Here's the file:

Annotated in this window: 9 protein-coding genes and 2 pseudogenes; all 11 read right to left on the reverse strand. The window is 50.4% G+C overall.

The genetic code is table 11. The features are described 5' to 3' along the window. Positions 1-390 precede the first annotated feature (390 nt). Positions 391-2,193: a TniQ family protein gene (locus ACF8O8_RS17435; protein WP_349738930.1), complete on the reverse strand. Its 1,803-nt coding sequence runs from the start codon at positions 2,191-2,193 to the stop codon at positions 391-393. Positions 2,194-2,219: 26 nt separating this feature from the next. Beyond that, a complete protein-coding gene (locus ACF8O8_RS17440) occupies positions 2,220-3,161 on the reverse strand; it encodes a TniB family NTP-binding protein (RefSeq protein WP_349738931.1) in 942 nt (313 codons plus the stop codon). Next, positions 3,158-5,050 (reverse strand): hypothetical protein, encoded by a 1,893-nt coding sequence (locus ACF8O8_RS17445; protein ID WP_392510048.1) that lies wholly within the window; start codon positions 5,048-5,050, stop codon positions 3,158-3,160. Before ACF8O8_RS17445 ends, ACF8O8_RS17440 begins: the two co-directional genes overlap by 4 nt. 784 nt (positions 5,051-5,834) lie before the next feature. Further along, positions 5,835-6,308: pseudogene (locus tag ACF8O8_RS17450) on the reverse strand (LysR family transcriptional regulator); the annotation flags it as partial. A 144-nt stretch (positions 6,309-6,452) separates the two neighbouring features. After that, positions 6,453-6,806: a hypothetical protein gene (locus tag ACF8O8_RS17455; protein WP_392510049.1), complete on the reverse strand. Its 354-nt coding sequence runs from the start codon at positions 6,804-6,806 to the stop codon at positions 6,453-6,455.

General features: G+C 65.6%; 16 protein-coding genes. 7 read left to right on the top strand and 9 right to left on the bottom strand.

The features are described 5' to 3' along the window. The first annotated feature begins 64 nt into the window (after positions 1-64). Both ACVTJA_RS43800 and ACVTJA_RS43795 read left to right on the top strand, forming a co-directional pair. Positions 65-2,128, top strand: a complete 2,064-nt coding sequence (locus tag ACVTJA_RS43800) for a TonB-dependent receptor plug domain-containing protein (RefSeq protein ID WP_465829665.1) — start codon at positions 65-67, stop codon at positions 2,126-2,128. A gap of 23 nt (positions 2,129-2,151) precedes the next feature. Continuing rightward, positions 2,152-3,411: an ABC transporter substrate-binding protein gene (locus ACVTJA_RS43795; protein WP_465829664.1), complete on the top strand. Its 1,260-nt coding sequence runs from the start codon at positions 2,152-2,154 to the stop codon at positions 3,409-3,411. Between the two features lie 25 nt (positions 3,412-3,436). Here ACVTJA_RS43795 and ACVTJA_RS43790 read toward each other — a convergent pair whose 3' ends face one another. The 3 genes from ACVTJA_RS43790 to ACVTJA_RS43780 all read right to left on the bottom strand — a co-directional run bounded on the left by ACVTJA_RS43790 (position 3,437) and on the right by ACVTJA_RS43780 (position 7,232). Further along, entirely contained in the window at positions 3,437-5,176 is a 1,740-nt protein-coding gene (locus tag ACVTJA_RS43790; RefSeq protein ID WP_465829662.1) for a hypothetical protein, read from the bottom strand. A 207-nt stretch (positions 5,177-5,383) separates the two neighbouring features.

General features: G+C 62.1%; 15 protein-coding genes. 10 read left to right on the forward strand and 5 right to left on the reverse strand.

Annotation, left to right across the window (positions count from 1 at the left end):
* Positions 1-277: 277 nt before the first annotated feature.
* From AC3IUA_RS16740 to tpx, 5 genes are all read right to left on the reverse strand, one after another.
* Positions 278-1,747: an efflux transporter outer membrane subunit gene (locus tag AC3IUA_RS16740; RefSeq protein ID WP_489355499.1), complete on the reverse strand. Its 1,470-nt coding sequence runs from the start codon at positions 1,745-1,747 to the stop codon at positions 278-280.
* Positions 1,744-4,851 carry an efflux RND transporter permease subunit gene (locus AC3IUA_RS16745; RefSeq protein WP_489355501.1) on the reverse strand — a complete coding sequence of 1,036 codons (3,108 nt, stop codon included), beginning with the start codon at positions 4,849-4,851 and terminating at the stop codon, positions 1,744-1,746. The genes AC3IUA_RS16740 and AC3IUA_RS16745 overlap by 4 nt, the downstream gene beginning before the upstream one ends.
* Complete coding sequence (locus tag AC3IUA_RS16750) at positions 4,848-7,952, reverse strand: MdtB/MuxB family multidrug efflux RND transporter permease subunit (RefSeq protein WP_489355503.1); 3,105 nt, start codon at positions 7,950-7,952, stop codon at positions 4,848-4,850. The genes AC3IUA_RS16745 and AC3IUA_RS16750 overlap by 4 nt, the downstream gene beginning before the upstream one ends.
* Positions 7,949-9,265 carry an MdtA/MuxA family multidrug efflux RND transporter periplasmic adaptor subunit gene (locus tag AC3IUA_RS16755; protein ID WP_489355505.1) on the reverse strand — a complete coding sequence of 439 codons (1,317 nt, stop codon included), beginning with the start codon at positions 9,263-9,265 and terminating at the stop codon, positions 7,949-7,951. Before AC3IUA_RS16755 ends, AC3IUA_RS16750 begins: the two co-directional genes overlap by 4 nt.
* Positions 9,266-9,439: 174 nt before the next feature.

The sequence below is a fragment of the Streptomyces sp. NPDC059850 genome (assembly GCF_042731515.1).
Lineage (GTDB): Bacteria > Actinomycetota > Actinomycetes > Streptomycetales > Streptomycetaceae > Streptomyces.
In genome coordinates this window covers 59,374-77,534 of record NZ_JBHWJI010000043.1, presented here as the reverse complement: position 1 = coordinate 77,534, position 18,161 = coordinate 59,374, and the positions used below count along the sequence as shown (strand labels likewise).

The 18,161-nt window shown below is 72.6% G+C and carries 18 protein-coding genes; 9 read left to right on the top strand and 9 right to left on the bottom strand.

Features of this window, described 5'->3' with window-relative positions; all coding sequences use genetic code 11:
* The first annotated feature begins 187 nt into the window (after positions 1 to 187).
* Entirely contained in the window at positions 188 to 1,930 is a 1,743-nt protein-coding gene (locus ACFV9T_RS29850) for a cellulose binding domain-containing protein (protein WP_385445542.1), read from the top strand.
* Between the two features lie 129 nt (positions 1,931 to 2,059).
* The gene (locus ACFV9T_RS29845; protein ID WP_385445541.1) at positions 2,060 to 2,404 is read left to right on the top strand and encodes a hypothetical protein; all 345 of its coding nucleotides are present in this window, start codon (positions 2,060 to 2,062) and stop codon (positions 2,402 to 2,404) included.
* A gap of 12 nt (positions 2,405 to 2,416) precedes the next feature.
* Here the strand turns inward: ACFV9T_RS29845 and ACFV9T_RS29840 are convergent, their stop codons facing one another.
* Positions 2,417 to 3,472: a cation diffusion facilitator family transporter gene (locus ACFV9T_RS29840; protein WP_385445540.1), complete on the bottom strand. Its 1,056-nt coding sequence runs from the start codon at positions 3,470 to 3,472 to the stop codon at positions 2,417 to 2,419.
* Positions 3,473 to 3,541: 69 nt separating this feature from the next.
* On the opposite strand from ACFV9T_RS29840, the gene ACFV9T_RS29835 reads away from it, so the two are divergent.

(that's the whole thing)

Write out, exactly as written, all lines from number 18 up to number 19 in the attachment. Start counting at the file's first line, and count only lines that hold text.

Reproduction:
Features of this window, described 5'->3' with window-relative positions; all coding sequences use genetic code 11:
* The first annotated feature begins 187 nt into the window (after positions 1 to 187).